That was in 2009 … its advisors included the environmentalist Bill McKibben and if you don’t get his substack newsletter you really must … and the legendary marine biologist Sylvia Earle … and they produced a one-day TEDx conference called TEDx Great Pacific Garbage Patch … in 2010 …

Yeah, right? Deanna just … DID IT.

And now … the coalition has 1400 members … including nonprofit organizations but it’s about 50 percent businesses … from 75 different countries … and in the last five years … she says … there’s been a huge uptick in businesses … in particular … joining the fight.

Deanna Cohen: So you can really see this, um, upswing in in people realizing that not only is this a problem or an issue, but businesses wanting to come from and take this on, come from the solution perspective. Look at how to measurably reduce their plastic footprint within their, their work, their delivery systems for their products, what they're manufacturing, what they're making. And a lot of our business coalition members are also offering alternative materials or infrastructure delivery systems. So a lot of coalition members working with glass, um, food grade, stainless steel, copper, wood, ceramics, um, mushrooms, mushroom mycelium, seaweed, algae. You know, it is, it would be kind of incredible.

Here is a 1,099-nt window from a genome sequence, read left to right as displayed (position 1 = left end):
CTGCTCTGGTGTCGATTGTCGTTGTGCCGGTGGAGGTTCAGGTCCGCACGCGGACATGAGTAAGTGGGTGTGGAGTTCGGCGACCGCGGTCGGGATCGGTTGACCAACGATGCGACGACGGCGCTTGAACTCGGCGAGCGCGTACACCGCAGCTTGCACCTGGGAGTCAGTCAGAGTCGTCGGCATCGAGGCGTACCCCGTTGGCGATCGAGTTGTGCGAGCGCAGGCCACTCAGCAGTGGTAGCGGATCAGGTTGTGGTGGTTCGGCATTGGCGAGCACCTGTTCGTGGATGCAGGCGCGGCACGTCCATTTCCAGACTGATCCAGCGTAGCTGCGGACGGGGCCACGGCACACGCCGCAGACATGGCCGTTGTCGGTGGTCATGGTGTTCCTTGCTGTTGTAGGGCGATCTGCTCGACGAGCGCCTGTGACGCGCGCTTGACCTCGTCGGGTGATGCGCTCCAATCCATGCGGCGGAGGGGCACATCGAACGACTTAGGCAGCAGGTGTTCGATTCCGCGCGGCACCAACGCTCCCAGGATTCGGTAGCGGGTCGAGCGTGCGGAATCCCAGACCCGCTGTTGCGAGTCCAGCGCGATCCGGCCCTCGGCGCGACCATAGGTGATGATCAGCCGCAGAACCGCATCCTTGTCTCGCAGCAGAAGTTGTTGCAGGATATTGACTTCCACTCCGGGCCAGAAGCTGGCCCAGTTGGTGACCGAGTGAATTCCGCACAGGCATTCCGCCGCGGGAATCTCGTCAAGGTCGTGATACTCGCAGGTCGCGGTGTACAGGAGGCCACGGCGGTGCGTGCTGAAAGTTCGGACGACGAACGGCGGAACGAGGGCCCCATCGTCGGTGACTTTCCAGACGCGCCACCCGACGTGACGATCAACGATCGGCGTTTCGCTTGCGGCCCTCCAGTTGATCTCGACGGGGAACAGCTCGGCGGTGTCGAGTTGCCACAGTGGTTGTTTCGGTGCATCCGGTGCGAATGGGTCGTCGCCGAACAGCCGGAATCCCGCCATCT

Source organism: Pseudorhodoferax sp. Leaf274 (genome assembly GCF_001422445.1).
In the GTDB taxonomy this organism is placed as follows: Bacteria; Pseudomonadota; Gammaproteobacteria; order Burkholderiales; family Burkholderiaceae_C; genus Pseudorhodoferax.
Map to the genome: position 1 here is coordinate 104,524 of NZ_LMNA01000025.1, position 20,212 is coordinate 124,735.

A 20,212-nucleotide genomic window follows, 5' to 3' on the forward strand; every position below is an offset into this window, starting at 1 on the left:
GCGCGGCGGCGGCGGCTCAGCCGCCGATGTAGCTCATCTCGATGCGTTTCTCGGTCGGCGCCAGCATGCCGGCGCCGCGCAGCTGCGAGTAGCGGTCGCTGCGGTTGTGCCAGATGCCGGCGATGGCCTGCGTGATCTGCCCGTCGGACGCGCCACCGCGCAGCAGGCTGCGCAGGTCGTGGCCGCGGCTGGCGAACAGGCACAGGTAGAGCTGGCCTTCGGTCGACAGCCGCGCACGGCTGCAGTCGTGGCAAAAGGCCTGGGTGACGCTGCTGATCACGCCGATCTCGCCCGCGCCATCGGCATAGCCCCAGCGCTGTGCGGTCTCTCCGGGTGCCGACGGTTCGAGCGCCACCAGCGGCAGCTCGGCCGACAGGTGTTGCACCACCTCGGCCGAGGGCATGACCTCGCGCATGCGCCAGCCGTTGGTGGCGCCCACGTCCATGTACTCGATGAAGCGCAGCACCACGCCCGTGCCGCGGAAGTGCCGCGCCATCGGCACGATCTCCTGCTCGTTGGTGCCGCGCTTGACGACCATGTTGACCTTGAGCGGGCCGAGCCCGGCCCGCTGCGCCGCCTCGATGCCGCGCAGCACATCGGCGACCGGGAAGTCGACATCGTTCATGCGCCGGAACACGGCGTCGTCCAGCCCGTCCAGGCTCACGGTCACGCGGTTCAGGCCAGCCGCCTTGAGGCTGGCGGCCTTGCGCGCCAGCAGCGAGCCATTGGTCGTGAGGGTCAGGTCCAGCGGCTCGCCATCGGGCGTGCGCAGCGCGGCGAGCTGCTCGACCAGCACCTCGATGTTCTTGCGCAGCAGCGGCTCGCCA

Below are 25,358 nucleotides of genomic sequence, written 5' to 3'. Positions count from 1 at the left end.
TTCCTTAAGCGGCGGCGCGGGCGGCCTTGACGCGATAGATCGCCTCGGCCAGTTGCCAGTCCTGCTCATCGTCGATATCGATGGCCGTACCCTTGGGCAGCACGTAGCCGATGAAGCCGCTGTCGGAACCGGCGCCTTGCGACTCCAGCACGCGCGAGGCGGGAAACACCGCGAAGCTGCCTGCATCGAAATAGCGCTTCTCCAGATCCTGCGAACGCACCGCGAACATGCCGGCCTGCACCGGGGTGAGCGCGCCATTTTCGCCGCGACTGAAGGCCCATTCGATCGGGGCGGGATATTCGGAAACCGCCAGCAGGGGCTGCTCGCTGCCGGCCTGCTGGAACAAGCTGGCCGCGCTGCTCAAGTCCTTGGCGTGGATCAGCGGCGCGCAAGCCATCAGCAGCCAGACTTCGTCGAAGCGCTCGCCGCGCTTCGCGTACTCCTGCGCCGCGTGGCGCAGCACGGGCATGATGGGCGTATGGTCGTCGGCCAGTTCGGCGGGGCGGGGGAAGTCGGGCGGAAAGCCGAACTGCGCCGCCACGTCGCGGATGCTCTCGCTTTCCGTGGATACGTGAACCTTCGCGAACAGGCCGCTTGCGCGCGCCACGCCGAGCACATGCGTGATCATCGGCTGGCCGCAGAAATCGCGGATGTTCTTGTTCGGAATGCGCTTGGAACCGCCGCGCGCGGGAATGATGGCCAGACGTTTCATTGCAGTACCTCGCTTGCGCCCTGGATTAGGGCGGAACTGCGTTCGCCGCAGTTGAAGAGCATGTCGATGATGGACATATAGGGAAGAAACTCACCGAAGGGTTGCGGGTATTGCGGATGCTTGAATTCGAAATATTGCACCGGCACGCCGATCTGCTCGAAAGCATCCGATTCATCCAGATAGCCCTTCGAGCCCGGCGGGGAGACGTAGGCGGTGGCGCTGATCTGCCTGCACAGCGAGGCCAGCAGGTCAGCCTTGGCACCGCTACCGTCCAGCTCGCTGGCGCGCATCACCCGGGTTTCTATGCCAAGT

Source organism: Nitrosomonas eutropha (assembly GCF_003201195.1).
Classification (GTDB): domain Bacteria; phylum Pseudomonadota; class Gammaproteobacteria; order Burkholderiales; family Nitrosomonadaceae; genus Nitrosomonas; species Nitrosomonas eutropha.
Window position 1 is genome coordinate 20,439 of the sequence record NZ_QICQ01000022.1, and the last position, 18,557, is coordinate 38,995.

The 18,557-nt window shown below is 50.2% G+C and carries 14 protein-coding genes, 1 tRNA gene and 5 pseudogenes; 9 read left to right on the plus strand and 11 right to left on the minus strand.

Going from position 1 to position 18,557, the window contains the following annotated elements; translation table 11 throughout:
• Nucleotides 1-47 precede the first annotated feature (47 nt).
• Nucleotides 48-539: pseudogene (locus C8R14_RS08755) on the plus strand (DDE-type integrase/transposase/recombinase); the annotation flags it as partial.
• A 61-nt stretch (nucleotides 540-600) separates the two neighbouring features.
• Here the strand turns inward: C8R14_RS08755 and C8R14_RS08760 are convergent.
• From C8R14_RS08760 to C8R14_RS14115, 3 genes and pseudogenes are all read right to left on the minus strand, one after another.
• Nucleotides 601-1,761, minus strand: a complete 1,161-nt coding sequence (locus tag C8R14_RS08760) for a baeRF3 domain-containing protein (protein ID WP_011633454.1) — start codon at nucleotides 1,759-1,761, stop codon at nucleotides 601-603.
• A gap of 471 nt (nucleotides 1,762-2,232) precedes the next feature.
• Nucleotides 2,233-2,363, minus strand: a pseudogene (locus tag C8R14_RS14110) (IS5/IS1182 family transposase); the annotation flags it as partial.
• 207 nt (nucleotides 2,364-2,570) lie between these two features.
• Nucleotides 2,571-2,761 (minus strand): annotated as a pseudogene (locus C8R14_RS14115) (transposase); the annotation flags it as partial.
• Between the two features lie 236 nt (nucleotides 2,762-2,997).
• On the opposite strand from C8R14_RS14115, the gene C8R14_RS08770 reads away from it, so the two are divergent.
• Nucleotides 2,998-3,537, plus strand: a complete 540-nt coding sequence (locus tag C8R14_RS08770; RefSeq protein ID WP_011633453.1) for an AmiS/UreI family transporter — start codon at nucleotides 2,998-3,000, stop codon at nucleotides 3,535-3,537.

Molly Wood Voice Over: 

And to be clear this isn’t just about pollution anymore … it’s about the continuing extraction of fossil fuels … their use in making plastic … and the chemicals that process creates … that are kind of … killing us. let’s just … put a fine point on that for a minute here …

Deanna Cohen: And again, your average person walking down the street has no idea, as I had no idea in the beginning. That plastic, 99% of plastics are made from fossil fuels.